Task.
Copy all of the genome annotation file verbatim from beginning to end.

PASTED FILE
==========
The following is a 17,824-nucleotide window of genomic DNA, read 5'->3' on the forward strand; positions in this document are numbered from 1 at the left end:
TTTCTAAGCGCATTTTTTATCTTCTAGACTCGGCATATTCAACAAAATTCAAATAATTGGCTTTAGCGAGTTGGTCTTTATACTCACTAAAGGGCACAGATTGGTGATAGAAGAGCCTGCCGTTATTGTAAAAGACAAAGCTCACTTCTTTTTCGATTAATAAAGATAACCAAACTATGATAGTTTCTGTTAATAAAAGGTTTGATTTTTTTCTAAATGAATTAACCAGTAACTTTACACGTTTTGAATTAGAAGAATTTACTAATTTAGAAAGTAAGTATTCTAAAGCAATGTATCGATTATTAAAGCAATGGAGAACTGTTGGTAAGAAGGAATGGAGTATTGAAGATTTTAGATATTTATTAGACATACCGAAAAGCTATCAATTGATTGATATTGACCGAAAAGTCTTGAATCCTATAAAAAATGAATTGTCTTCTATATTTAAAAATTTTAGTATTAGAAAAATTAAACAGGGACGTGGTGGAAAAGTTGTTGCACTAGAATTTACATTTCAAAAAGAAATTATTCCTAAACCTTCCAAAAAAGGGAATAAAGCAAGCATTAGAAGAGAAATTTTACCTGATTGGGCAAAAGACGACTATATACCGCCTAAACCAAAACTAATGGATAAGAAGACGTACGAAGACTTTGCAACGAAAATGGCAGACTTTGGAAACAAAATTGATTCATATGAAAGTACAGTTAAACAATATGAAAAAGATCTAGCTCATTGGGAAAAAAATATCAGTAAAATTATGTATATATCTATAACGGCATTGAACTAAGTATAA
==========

The following is a 17,824-nucleotide window of genomic DNA, read 5'->3' on the forward strand; positions in this document are numbered from 1 at the left end:
TTTCTAAGCGCATTTTTTATCTTCTAGACTCGGCATATTCAACAAAATTCAAATAATTGGCTTTAGCGAGTTGGTCTTTATACTCACTAAAGGGCACAGATTGGTGATAGAAGAGCCTGCCGTTATTGTAAAAGACAAAGCTCACTTCTTTTTCGATTAATAAAGATAACCAAACTATGATAGTTTCTGTTAATAAAAGGTTTGATTTTTTTCTAAATGAATTAACCAGTAACTTTACACGTTTTGAATTAGAAGAATTTACTAATTTAGAAAGTAAGTATTCTAAAGCAATGTATCGATTATTAAAGCAATGGAGAACTGTTGGTAAGAAGGAATGGAGTATTGAAGATTTTAGATATTTATTAGACATACCGAAAAGCTATCAATTGATTGATATTGACCGAAAAGTCTTGAATCCTATAAAAAATGAATTGTCTTCTATATTTAAAAATTTTAGTATTAGAAAAATTAAACAGGGACGTGGTGGAAAAGTTGTTGCACTAGAATTTACATTTCAAAAAGAAATTATTCCTAAACCTTCCAAAAAAGGGAATAAAGCAAGCATTAGAAGAGAAATTTTACCTGATTGGGCAAAAGACGACTATATACCGCCTAAACCAAAACTAATGGATAAGAAGACGTACGAAGACTTTGCAACGAAAATGGCAGACTTTGGAAACAAAATTGATTCATATGAAAGTACAGTTAAACAATATGAAAAAGATCTAGCTCATTGGGAAAAAAATATCAGTAAAATTATGTATATATCTATAACGGCATTGAACTAAGTATAA